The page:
Q: Can I manage printers using Munki?

A: Yes. While not a core feature of Munki, it is possible. See Managing Printers With Munki

Q: Can I install/manage (insert some other random thing) with Munki?

A: If you can put it into an Apple package or write a script to do it as the root user, probably! If it's something that must be done at the user level, you may need to look at other tools.

Q: Can Munki upgrade itself? Can I use Munki to install an updated version of Munki?

A: Yes. See Updating Munki Tools.

Q: Can I use Munki to install major macOS upgrades (like upgrade machines to High Sierra or Mojave)?

A: Yes. See macOS Installer Application support and Installing OS X (for older releases of macOS).

Munki Behaviors

Q: How often do Munki clients check for updates?

A: On average, once an hour. The exact time between checks is randomized somewhat to prevent every client from hitting the Munki server all at once. A launchd job defined at /Library/LaunchDaemons/com.googlecode.munki.managedsoftwareupdate-check.plist runs at every 10 past the hour (e.g. 9:10). It, in turn, calls /usr/local/munki/supervisor, which sleeps a random time between 0 and 60 minutes (3600 seconds, to be exact) before performing an 'auto' run. This means that the time between any two Munki runs can vary from a few minutes to almost an hour. (See Launchd Jobs and Changing When Munki Runs for more info.)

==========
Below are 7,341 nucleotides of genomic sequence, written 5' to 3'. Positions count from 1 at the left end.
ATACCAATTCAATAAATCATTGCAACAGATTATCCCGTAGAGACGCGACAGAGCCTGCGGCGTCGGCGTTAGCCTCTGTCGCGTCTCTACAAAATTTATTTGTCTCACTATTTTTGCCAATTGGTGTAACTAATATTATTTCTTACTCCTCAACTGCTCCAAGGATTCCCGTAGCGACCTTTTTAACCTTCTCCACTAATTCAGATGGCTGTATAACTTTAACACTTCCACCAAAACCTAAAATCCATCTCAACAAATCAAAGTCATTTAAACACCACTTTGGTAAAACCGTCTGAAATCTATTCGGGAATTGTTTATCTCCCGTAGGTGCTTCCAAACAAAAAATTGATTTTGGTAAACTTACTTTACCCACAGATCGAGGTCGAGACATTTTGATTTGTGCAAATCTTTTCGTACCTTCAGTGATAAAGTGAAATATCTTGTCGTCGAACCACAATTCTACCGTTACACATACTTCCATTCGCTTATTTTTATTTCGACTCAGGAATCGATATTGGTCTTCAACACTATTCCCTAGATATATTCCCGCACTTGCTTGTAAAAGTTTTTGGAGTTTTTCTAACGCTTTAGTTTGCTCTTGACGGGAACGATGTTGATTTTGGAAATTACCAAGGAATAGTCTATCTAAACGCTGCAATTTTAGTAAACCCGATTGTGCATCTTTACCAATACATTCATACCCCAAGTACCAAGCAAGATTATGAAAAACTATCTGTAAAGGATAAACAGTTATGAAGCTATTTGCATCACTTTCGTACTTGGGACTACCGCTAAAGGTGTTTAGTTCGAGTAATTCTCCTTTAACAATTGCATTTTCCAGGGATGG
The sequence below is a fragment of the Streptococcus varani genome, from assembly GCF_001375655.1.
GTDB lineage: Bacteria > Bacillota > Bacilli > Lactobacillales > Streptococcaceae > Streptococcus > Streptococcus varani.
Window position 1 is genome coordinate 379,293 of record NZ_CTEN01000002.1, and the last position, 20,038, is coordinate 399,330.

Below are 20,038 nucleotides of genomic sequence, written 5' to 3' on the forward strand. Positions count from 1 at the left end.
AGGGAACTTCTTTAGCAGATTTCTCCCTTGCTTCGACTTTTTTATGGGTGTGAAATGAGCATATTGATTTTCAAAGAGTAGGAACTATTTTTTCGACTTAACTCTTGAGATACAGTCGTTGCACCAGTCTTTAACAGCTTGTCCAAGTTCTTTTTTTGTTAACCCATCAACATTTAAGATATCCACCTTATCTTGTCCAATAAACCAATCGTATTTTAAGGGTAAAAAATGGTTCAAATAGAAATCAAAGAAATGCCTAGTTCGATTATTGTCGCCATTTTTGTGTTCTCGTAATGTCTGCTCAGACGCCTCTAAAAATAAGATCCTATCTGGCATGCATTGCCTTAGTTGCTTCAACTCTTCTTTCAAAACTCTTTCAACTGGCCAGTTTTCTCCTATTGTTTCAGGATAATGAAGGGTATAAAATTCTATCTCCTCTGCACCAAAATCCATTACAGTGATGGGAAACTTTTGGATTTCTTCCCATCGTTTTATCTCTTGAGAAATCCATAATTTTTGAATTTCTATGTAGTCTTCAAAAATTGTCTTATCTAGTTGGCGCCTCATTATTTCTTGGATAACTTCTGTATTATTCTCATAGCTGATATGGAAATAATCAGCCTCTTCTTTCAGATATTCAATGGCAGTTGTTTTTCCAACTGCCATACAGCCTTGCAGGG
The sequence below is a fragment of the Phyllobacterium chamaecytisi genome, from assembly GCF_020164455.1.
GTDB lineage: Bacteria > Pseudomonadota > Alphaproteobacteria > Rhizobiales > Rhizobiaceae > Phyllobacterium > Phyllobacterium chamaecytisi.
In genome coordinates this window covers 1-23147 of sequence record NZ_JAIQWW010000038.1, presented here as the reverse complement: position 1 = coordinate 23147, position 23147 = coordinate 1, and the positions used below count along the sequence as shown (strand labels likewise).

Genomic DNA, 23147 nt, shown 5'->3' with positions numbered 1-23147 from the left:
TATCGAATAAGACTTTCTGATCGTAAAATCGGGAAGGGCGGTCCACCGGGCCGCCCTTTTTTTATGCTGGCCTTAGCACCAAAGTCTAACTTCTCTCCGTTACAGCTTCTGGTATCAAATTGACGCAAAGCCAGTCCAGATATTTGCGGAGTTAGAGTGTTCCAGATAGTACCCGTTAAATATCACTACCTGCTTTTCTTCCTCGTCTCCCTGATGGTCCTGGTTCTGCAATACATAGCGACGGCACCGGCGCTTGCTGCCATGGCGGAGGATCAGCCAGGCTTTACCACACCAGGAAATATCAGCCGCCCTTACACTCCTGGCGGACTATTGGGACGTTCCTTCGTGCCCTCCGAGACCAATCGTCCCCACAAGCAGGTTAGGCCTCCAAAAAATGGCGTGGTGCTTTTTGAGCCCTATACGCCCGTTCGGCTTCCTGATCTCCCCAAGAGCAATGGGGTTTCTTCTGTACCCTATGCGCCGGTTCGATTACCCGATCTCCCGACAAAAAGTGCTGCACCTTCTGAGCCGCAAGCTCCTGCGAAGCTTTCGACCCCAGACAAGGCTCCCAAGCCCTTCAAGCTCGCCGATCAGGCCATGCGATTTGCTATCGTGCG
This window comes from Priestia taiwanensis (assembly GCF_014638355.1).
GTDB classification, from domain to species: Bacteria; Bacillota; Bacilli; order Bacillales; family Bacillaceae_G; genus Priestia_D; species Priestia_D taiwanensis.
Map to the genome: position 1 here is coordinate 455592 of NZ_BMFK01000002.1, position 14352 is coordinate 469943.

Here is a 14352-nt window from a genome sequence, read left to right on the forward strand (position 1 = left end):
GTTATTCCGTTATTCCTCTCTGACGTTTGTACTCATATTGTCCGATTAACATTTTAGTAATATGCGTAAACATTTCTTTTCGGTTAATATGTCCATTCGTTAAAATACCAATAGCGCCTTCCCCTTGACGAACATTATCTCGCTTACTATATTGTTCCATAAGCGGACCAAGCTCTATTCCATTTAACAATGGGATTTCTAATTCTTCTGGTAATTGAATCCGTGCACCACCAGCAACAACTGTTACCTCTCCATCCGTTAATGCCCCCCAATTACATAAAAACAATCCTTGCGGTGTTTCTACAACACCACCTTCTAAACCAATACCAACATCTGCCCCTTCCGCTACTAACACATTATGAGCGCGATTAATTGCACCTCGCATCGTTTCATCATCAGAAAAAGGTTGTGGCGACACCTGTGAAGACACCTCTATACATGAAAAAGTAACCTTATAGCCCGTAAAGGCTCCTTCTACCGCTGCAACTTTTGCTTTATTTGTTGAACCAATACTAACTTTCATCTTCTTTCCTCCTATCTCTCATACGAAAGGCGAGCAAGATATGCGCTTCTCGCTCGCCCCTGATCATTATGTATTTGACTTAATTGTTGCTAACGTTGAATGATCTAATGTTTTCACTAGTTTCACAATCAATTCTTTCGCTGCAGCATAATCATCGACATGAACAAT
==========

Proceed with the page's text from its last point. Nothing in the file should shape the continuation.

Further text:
Q: How is a user notified of available updates?

A: In Munki 2, an application named "Managed Software Center", which looks very much like Apple's App Store application, will open and display available updates. Like with Apple's App Store, the user can then choose to install the updates now, or wait until later. Unlike with Apple's App Store, the user cannot pick and choose among the updates. Those are managed by the Munki administrator. If any update requires a logout or restart, Managed Software Center triggers a logout before proceeding. Otherwise, the user can choose to update immediately.

In Munki 3, Munki uses Notification Center notifications to notify users of pending updates. If a user ignores pending updates for too long (default 3 days), notifications revert to Munki 2's behavior.

Q: Does Munki support Notification Center notifications?

A: Munki 3 adds support for Notification Center. See Notification Center Support. Earlier versions of Munki do not support Notification Center notifications.

Q: Will Munki pop up notifications if a user is doing a presentation in front of an audience?

A: Yes, it might.
There is no reliable way to detect that a user is "doing a presentation", so Munki can't automagically not notify when a presentation is happening. There are many, many possible presentation applications. Here are a few: Keynote, PowerPoint, Preview, Prezi, Acrobat, Acrobat Reader, Safari, Chrome, Firefox -- even the Finder by using the full-screen slideshow feature. There are multiple ways for an app to display content full-screen, and not all of them are "detectable" by other apps.